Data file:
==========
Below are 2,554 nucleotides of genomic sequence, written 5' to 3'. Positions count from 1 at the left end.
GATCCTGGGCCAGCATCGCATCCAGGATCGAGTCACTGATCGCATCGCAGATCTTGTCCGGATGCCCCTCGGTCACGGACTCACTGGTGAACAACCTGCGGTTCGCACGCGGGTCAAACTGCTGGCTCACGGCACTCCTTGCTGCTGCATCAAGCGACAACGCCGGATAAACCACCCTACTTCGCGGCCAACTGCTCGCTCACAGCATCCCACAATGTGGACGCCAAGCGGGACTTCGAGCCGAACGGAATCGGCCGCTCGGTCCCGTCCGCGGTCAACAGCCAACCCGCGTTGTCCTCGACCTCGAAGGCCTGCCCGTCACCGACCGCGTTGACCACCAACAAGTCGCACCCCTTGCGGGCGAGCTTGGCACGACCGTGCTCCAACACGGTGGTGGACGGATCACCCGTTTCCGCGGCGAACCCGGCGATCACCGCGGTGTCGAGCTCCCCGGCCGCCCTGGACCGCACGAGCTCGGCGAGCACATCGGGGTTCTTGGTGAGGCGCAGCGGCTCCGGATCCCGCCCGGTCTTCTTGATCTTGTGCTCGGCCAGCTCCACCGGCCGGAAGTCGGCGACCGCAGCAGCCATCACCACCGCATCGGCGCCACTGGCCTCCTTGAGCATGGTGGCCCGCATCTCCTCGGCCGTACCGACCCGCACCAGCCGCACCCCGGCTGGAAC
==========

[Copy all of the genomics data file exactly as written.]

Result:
Below are 2,554 nucleotides of genomic sequence, written 5' to 3'. Positions count from 1 at the left end.
GATCCTGGGCCAGCATCGCATCCAGGATCGAGTCACTGATCGCATCGCAGATCTTGTCCGGATGCCCCTCGGTCACGGACTCACTGGTGAACAACCTGCGGTTCGCACGCGGGTCAAACTGCTGGCTCACGGCACTCCTTGCTGCTGCATCAAGCGACAACGCCGGATAAACCACCCTACTTCGCGGCCAACTGCTCGCTCACAGCATCCCACAATGTGGACGCCAAGCGGGACTTCGAGCCGAACGGAATCGGCCGCTCGGTCCCGTCCGCGGTCAACAGCCAACCCGCGTTGTCCTCGACCTCGAAGGCCTGCCCGTCACCGACCGCGTTGACCACCAACAAGTCGCACCCCTTGCGGGCGAGCTTGGCACGACCGTGCTCCAACACGGTGGTGGACGGATCACCCGTTTCCGCGGCGAACCCGGCGATCACCGCGGTGTCGAGCTCCCCGGCCGCCCTGGACCGCACGAGCTCGGCGAGCACATCGGGGTTCTTGGTGAGGCGCAGCGGCTCCGGATCCCGCCCGGTCTTCTTGATCTTGTGCTCGGCCAGCTCCACCGGCCGGAAGTCGGCGACCGCAGCAGCCATCACCACCGCATCGGCGCCACTGGCCTCCTTGAGCATGGTGGCCCGCATCTCCTCGGCCGTACCGACCCGCACCAGCCGCACCCCGGCTGGAAC